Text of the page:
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The Dallas Morning News

U.S. attorney's office loses 3 'go-to guys': 2 prosecutors to work as defense attorneys, while third is retiring

October 18, 2004

Three of the region's most experienced and skilled federal prosecutors recently left government service, creating a void at the U.S. attorney's office in Dallas, officials said. Two veteran prosecutors Michael Uhl and Michael Snipes are switching to potentially more lucrative jobs as white-collar defense attorneys. The third, Leonard Senerote, is retiring. The three, who have decades of combined experience on complex cases, are the last winners of the Greater Dallas Crime Commission's award for federal prosecutor of the year.

"It's a great loss for the office, no question about it," said U.S. Attorney Richard Roper, who supervises prosecutions of federal crimes such as bank robbery, immigrant smuggling and fraud from Dallas to the Panhandle. All three of these lawyers were go-to guys." Mr. Snipes and Mr. Uhl, who are used to prosecuting accused criminals, now make the transition to the other side as defense attorneys. Mr. Snipes last year traveled to Lubbock to prosecute a Texas Tech University professor charged with smuggling plague samples into the country. He also recently won a conviction in the case of a Dallas police union leader who bought personal items with the organization's credit card. Mr. Snipes said he plans to work from the office of Jim Rolfe, a former U.S. attorney turned defense lawyer.

Mr. Uhl, perhaps best known for his prosecutions of former Dallas City Council member Al Lipscomb and Republic of Texas leader Richard McLaren, joins a newly expanded firm, Fitzpatrick Hagood Smith & Uhl. Both men said their new roles would take adjustment. But they probably will be just as formidable on the other side, said Gary Udashen, a veteran defense lawyer who's faced both men in federal court. "I have no doubt about that," he said. "They are both good, experienced trial lawyers." Both men said that they respect the role that defense attorneys play and that they look forward to the opportunities of working with corporations and business people looking for help in an era of increasing corporate regulation and compliance.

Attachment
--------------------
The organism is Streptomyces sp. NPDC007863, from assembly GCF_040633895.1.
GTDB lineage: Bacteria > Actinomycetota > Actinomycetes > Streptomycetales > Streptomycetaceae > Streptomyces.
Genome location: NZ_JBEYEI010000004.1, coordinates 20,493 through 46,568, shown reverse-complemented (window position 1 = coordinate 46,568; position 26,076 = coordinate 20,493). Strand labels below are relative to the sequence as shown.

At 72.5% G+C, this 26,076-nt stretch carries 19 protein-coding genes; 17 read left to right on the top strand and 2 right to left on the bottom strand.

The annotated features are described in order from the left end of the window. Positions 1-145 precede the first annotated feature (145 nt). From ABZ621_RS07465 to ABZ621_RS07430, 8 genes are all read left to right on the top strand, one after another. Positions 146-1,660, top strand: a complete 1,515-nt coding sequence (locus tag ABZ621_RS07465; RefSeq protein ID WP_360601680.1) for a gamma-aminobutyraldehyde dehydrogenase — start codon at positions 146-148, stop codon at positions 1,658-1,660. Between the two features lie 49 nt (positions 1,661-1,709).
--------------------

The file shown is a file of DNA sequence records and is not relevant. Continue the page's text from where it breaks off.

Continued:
"Whether you're a defense lawyer or prosecutor ... your ultimate goal is preserving our system of justice," said Mr. Snipes, a U.S. Army Reserve officer who just returned from three months in Iraq, where he advised a general.

Mr. Uhl, a former deputy criminal chief in the U.S. attorney's office, agrees. "I always thought that justice was best served when there was good lawyers on both sides of a case," he said. "I can definitely do a good job as a defense attorney." Mr. Senerote, who couldn't be reached for comment, planned to retire, his colleagues said. A former U.S. Army Special Forces officer, Mr. Senerote is an expert in complex securities cases. He tried many of the Dallas office's high-profile investor fraud cases over the years. All three men will be missed in a district already reeling from the unexpected deaths of criminal chief Shannon Ross and civil litigator Thelma Louise Quince Colbert, Mr. Roper said. Ms. Ross, who had been feeling ill, was found dead last month in her home. Ms. Colbert accidentally drowned in July. Mr. Roper, who praised both women's service, said the recent retirements are part of working in any government agency. "Hopefully, we'll have some young prosecutors who will step up," he said.<